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Decision Number
Closing of Bunger School of Technology
Debra Miller, et al.
Waterloo Community School District
Full Text

The Bunger School of Technology [BST] was created in the midst of one of the gravest financial crises faced by any Iowa school district. The program was spawned by concerns over low achieve-ment scores , a high student attrition rate and a shrinking enrollment. In the Fall of the 1995-96 school year, the District opened BST in the former Bunger Junior High School in Evans-dale. The school opened its doors to 214 ninth and tenth grade students who were accepted on a first-come, first-serve basis. The student body had a minority ratio of 9.3%, about half of the District's overall minority average. BST was conceived as a technologically-oriented high school which would include grades 11 and 12 within two years. It was intended to operate as a high school in addition to the District's three other high schools: East High School, West High School and EXPO-EDC. The total cost to operate Bunger was estimated to be $1,067,868.00 plus costs for transportation and costs associated with the courses Bunger students took at East and West High Schools. These costs do not include Bunger students' participation in extracurricular and co-curricular activities. Those costs are additional because Bunger was not yet a full, four-year high school with a complete athletic program.

The threshold issue before us is whether or not the Board's closure of the Bunger School of Technology was done in violation of the guidelines recommended by the State Board of Education in the case of In re Norman Barker, 1 D.P.I. App. Dec. 145 (1977). Appellants' argument is two-fold; (1) the Board's decision to close Bunger was actually made on November 13, 1995 in complete disregard of the Barker guidelines; and (2) the Board's decision to have another vote on February 26, 1996, following a public hearing was done only to avoid any adverse legal consequences for failing to follow the Barker guidelines prior to the November 13th vote. As a corollary to this, Appellants argue that even if the Board's final vote to close Bunger was actually taken on March 1, 1996, the decision should be invalidated because of the Board's failure to make a "good faith" effort to follow the Barker guidelines during the period from November 13, 1995, to the final vote on March 1, 1996.

The District Board further argues that its exercise of discre-tion under this broad grant of authority cannot be disturbed by the State Board under the latter's limited scope of review. In support of this proposition, the District Board relies on language from the Iowa Supreme Court which states courts should refrain from interfering with decisions of school boards made pursuant to statutory authority.In applying the appropriate standard of review to the facts of this case, we must ask whether the District Board's action in closing Bunger, in light of the Barker guidelines, was arbitrary, capricious, an abuse of authority, or ill-advised, unwise, and inexpedient? Since this review is de novo, all relevant facts must be considered in making the determination. The legal principles guiding the outcome suggest that the correct result lies somewhere between the two extremes suggested by the opposing parties; the State Board's scope of review is not as narrow and strict as that suggested by the District; but neither is strict adherence to the Barker guidelines required by the State Board as suggested by Appellants.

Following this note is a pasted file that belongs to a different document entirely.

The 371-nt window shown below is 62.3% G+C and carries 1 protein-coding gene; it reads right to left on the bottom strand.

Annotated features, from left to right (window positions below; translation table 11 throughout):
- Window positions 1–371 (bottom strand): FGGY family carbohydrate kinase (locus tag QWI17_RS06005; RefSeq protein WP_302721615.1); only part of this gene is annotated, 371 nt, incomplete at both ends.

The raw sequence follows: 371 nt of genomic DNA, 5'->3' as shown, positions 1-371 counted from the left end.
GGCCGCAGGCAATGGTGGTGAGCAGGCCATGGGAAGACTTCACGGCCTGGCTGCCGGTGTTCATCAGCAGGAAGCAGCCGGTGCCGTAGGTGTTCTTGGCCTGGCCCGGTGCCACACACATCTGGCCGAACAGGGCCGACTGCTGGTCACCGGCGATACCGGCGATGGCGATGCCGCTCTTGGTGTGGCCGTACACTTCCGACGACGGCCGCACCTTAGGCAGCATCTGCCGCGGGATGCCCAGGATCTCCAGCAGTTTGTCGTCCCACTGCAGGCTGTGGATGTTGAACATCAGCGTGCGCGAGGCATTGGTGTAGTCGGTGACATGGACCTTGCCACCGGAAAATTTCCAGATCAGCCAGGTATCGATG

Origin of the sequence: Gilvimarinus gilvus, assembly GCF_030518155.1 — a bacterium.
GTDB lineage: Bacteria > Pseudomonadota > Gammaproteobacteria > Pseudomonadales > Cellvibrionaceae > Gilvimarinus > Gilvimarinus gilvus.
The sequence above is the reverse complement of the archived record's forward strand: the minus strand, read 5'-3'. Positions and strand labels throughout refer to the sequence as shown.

At the conclusion of the Barker decision, the State Board (formerly the Iowa Department of Public Instruction Board) sets forth recommended guidelines for all school districts to follow with regard to school closings. These seven guidelines were suggested as "a reasonable and prudent procedure to follow in making decisions as important as the closing of an attendance center. Appellants made an excellent case for the fact that on November 13, 1995, the District Board decided to close Bunger in complete disregard of the Barker guidelines. If that was the only issue to be decided, it would be decided in favor of the Bunger supporters and the Board's decision would be reversed. Even under the more relaxed adherence to Barker, which the State Board allows when a District faces a financial emergency, there should still be some input from the parents who will be impacted by the Board's decision before that decision is made. Certainly some input from the affected school's teachers and administra-tion should also be sought. Neither of these groups were con-sulted prior to the Board's November 13, 1995, decision. If the Appellants had appealed to the State Board within thirty (30) days of that decision, the District Board's decision would have been recommended for reversal.

However, in reversing the November decision, the State Board would have directed Waterloo to go back through the Bunger decision-making process to give the community an opportunity for input and further study. The District Board would have been advised to reschedule a final decision within a "reasonable" amount of time.

But, there was no appeal of the Board's November 13, 1995, decision. Consequently, we have no authority to reverse the Waterloo Board for what occurred back then. What the facts show is that shortly after making that decision, the Superintendent and Board realized they needed to honor the process recommended by the Barker case. They began to do that. In fact, they did what they would have been required to do had the November 13, 1995, decision been appealed and reversed by the State Board. There is no more that can be required of the District Board as a result of this appeal.